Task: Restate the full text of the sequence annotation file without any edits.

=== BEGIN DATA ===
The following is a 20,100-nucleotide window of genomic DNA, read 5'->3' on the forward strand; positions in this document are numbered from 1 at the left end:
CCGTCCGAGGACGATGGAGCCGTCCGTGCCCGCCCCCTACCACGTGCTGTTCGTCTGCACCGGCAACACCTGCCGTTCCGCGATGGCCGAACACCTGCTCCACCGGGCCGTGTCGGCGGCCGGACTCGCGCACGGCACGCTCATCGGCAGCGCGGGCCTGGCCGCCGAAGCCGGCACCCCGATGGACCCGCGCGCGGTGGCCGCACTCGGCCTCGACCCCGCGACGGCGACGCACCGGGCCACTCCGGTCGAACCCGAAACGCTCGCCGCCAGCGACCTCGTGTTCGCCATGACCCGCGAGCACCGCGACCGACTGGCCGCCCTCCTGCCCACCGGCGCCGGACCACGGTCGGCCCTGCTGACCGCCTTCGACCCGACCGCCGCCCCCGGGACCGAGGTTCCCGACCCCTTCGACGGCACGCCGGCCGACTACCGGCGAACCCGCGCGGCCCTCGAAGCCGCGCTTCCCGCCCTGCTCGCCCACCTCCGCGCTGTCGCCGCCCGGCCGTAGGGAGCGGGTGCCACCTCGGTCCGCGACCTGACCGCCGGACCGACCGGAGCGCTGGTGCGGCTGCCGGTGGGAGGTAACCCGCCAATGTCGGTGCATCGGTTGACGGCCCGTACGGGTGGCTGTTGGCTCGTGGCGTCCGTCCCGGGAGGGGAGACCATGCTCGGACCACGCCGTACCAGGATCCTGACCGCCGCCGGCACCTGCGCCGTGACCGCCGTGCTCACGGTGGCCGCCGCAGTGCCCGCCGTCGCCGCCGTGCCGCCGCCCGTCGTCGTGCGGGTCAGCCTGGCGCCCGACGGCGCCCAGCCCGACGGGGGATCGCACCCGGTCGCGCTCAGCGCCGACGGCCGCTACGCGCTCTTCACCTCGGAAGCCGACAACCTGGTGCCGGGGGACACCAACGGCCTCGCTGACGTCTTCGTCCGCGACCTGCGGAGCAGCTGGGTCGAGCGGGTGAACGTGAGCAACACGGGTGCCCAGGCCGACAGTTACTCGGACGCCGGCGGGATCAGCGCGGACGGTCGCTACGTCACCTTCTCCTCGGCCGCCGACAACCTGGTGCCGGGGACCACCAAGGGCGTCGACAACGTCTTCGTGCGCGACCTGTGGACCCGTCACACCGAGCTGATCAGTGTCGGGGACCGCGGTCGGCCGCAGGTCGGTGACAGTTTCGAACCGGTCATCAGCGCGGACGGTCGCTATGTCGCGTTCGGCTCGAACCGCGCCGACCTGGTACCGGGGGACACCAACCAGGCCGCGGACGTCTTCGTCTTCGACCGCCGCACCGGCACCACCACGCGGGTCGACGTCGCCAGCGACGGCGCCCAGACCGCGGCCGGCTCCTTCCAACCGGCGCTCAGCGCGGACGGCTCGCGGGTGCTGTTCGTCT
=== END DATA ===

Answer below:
The following is a 20,100-nucleotide window of genomic DNA, read 5'->3' on the forward strand; positions in this document are numbered from 1 at the left end:
CCGTCCGAGGACGATGGAGCCGTCCGTGCCCGCCCCCTACCACGTGCTGTTCGTCTGCACCGGCAACACCTGCCGTTCCGCGATGGCCGAACACCTGCTCCACCGGGCCGTGTCGGCGGCCGGACTCGCGCACGGCACGCTCATCGGCAGCGCGGGCCTGGCCGCCGAAGCCGGCACCCCGATGGACCCGCGCGCGGTGGCCGCACTCGGCCTCGACCCCGCGACGGCGACGCACCGGGCCACTCCGGTCGAACCCGAAACGCTCGCCGCCAGCGACCTCGTGTTCGCCATGACCCGCGAGCACCGCGACCGACTGGCCGCCCTCCTGCCCACCGGCGCCGGACCACGGTCGGCCCTGCTGACCGCCTTCGACCCGACCGCCGCCCCCGGGACCGAGGTTCCCGACCCCTTCGACGGCACGCCGGCCGACTACCGGCGAACCCGCGCGGCCCTCGAAGCCGCGCTTCCCGCCCTGCTCGCCCACCTCCGCGCTGTCGCCGCCCGGCCGTAGGGAGCGGGTGCCACCTCGGTCCGCGACCTGACCGCCGGACCGACCGGAGCGCTGGTGCGGCTGCCGGTGGGAGGTAACCCGCCAATGTCGGTGCATCGGTTGACGGCCCGTACGGGTGGCTGTTGGCTCGTGGCGTCCGTCCCGGGAGGGGAGACCATGCTCGGACCACGCCGTACCAGGATCCTGACCGCCGCCGGCACCTGCGCCGTGACCGCCGTGCTCACGGTGGCCGCCGCAGTGCCCGCCGTCGCCGCCGTGCCGCCGCCCGTCGTCGTGCGGGTCAGCCTGGCGCCCGACGGCGCCCAGCCCGACGGGGGATCGCACCCGGTCGCGCTCAGCGCCGACGGCCGCTACGCGCTCTTCACCTCGGAAGCCGACAACCTGGTGCCGGGGGACACCAACGGCCTCGCTGACGTCTTCGTCCGCGACCTGCGGAGCAGCTGGGTCGAGCGGGTGAACGTGAGCAACACGGGTGCCCAGGCCGACAGTTACTCGGACGCCGGCGGGATCAGCGCGGACGGTCGCTACGTCACCTTCTCCTCGGCCGCCGACAACCTGGTGCCGGGGACCACCAAGGGCGTCGACAACGTCTTCGTGCGCGACCTGTGGACCCGTCACACCGAGCTGATCAGTGTCGGGGACCGCGGTCGGCCGCAGGTCGGTGACAGTTTCGAACCGGTCATCAGCGCGGACGGTCGCTATGTCGCGTTCGGCTCGAACCGCGCCGACCTGGTACCGGGGGACACCAACCAGGCCGCGGACGTCTTCGTCTTCGACCGCCGCACCGGCACCACCACGCGGGTCGACGTCGCCAGCGACGGCGCCCAGACCGCGGCCGGCTCCTTCCAACCGGCGCTCAGCGCGGACGGCTCGCGGGTGCTGTTCGTCT